Prioritizing Equity with Virtual Special Interest Clubs
Arlynda Watts, Enrichment Center Coordinator, Rocketship Nashville Northeast Elementary
I have never had a class of 32 kindergarteners cleaned up, ready, and lined up faster than when we might be late for enrichment classes. Teachers love this time because it’s our opportunity to plan, prepare for any lessons, and have one more sip of that iced coffee from the morning that is no longer iced. Students love these special classes because it’s an opportunity to change the learning environment and engage with an activity that they don’t experience every day. I mean who wouldn’t love coding in robotics or painting in visual arts?
However, the reality is that enrichment classes are always the first block that gets cut whenever something comes up. If funding is at risk, creativity is generally on the line. A national pandemic hits and the country moves to virtual teaching, and somehow specials seem to just be a memory of in-person teaching. The problem is that access to enrichment is one way that schools provide opportunities for equity to our kids.
Equal Access to High-Quality Enrichments
Enrichment classes are how we integrate content into our students’ days that they normally wouldn’t have. Affluent schools often offer music, art, science, engineering, drama, dance, foreign languages, and the list goes on. If we don’t offer these experiences to our students, will they have access to them somewhere else? Our students deserve these expanded learning opportunities, and it’s up to us to ensure they have them!
When we made the decision to go virtual this year, we turned our enrichments into what we now call Special Interest Clubs. Every day at 1 p.m. our students can log on to Zoom and join their favorite club. We currently offer Spanish, poetry, chess, yoga, American sign language, Actor’s Studio, cooking, coding, art, multimedia, science, Folklorico dancing, and line dancing! And wow, you’d be surprised how dear these clubs are to our students’ hearts.
Inside Our Clubs
In this video, you’ll see a clip from our students learning a phrase in sign language. Next up, get your goggles and lab coat ready because our very own Bill Nye, aka Ms. Watts, teaches students about electricity. You can read her reflection on her science club below and then check out the Q&A to learn how to start your own Special Interest Club.
“When you think of science you may think of space, atoms, protons, chemistry, etc. Well, science is so much more than just those scientific terms. Science can be a mode of communication by exploring and learning. Children from all backgrounds can come together and explore the world through the lens of science. Learning how the world is created, how it functions, and the beauty that it holds becomes a shared experience and all it takes is a science class! The world is a beautiful creation and science allows all learners to explore it beyond their home environment. It’s an escape from their everyday usual and opens their mind to a world of imagination and truth! So, for just an hour out of their day, kids can see the world and all it has to offer their young minds.”
How to Start Your Own Special Interest Club
So, you may be wondering – what do I need to do to make this come to life in my classroom? Ms. Watts has some answers.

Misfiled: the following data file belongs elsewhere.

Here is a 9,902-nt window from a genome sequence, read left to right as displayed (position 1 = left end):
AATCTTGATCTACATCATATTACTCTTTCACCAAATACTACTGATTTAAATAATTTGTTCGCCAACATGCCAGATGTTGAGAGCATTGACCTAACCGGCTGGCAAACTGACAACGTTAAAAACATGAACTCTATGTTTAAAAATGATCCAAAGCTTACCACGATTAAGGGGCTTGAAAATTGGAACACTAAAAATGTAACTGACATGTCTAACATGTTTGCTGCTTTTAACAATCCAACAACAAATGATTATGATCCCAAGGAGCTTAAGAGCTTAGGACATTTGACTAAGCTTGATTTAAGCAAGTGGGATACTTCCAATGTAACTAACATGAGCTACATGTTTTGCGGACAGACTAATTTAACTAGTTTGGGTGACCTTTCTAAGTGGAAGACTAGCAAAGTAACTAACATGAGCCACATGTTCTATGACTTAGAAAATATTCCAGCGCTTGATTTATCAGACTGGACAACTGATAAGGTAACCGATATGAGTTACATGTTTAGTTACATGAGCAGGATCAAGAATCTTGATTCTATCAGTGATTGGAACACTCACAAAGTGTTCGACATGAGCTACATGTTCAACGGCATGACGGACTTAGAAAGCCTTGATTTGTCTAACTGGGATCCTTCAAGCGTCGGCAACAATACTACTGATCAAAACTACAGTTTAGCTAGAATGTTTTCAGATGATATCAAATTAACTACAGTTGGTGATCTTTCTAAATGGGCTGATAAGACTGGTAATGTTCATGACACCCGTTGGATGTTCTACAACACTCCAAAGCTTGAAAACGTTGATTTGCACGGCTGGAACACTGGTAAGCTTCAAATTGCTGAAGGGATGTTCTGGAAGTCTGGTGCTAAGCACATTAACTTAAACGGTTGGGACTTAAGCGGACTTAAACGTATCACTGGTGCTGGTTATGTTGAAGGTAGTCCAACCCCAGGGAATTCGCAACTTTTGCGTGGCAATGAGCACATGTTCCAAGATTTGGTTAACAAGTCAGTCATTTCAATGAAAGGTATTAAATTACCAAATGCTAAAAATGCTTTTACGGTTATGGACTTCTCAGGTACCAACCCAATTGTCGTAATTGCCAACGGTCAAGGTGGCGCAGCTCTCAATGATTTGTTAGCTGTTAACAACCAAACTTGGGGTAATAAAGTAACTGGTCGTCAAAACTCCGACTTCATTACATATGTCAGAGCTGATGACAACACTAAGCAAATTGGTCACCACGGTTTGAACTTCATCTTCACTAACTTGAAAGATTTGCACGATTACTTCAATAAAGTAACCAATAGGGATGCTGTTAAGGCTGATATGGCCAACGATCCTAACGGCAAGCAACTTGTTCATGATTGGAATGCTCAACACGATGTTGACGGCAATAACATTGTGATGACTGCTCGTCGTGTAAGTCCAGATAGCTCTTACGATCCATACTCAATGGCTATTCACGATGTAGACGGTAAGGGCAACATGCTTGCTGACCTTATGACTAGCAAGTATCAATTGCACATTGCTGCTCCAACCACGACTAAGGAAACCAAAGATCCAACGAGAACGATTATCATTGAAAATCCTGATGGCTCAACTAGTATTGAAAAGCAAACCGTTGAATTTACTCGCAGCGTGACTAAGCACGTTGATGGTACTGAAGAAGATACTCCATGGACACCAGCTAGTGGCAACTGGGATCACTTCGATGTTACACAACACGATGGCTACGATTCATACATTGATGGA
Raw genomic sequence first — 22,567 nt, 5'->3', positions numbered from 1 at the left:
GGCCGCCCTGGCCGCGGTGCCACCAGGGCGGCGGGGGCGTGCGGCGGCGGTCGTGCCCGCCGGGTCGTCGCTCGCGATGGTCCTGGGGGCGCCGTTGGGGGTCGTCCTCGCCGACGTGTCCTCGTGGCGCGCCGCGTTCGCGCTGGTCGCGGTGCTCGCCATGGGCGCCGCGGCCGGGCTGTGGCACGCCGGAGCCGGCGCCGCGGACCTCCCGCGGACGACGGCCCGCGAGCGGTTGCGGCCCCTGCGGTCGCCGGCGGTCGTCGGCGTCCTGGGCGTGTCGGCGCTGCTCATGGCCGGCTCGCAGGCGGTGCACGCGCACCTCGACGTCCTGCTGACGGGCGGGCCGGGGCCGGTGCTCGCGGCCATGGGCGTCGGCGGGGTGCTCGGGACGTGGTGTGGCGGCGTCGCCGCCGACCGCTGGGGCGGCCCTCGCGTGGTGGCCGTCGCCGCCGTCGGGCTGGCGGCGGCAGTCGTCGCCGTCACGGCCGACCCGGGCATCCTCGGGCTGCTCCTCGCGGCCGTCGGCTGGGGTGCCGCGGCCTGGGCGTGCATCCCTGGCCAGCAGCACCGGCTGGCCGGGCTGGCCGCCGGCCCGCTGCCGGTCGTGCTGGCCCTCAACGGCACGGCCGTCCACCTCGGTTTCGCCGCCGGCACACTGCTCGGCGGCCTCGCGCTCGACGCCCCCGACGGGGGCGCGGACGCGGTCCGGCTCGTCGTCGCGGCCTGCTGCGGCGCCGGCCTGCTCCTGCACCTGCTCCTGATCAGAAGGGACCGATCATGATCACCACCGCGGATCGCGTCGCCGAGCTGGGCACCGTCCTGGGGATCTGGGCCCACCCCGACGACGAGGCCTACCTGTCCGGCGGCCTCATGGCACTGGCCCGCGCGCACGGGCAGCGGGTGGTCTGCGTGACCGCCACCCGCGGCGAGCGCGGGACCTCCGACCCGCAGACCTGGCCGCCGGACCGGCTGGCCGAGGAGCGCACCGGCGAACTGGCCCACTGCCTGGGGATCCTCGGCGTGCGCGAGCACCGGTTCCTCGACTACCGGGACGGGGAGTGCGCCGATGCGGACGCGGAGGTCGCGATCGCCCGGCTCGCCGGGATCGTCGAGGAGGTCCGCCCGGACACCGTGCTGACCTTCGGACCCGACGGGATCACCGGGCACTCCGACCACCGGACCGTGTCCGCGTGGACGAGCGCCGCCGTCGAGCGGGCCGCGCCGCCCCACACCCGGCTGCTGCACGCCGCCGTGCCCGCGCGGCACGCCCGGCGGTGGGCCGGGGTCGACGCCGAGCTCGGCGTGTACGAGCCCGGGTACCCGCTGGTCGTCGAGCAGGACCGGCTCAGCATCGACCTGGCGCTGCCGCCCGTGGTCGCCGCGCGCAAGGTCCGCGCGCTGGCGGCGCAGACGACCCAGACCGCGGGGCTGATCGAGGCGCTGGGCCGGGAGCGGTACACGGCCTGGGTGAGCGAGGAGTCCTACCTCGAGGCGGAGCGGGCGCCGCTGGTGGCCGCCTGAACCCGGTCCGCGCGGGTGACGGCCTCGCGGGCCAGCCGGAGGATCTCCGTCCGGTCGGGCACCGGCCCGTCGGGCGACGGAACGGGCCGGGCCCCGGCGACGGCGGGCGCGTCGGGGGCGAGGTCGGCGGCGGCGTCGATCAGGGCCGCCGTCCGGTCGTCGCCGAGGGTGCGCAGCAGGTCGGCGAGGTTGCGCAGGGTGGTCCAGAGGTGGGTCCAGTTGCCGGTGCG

Q: How do you decide what topic to choose for a club?
A: Choosing science was easy for me because I am a science teacher at my school. It’s what I love. My best advice though is to choose something that you are passionate about and that will spark interest with your students. You know your kids best, think about their interests, but don’t be afraid to break their normal with something unique. If you are stuck, think about what enrichments your school traditionally offers and start there.
Q: How much time per day or week do you allot to clubs?
A: While we designate 45 minutes, five times per week, do what is sustainable for you. Meet two or three times a week. Remember, it’s also easier to add a day down the road than take a day away. The point is to provide access to an engaging lesson or activity so think deeply about what your commitment is and go from there!
Q: Where do you get inspired for lessons for these clubs? How much time does it add to your current lesson-planning load?
A: I’m going to be honest here – this is my opportunity to conduct all the super fun and out of the box lessons that I’ve always wanted to do. We have fun with it. I look up unique activities and also pull from our school’s science curriculum. We’ve gone on virtual science trips and carried out numerous experiments. While this does take additional time to plan, we’ve found it’s the part of our day that we actually want to plan! I spend about two hours each week ensuring that I am prepared. And it’s only that long because I plan for five days a week. Just remember, you don’t have to reinvent the wheel, have fun!
Q: What advice do you have for a teacher who is already feeling overwhelmed with virtual teaching but is interested in offering something like this?
A: I get it. Virtual teaching a beast in itself. The key here is to focus on the kids. This time shouldn’t be a burden. Yes, it’s going to take some work, but let your creativity flow. The kids are going to have fun, and I promise, so will you!
Published on August 15, 2020
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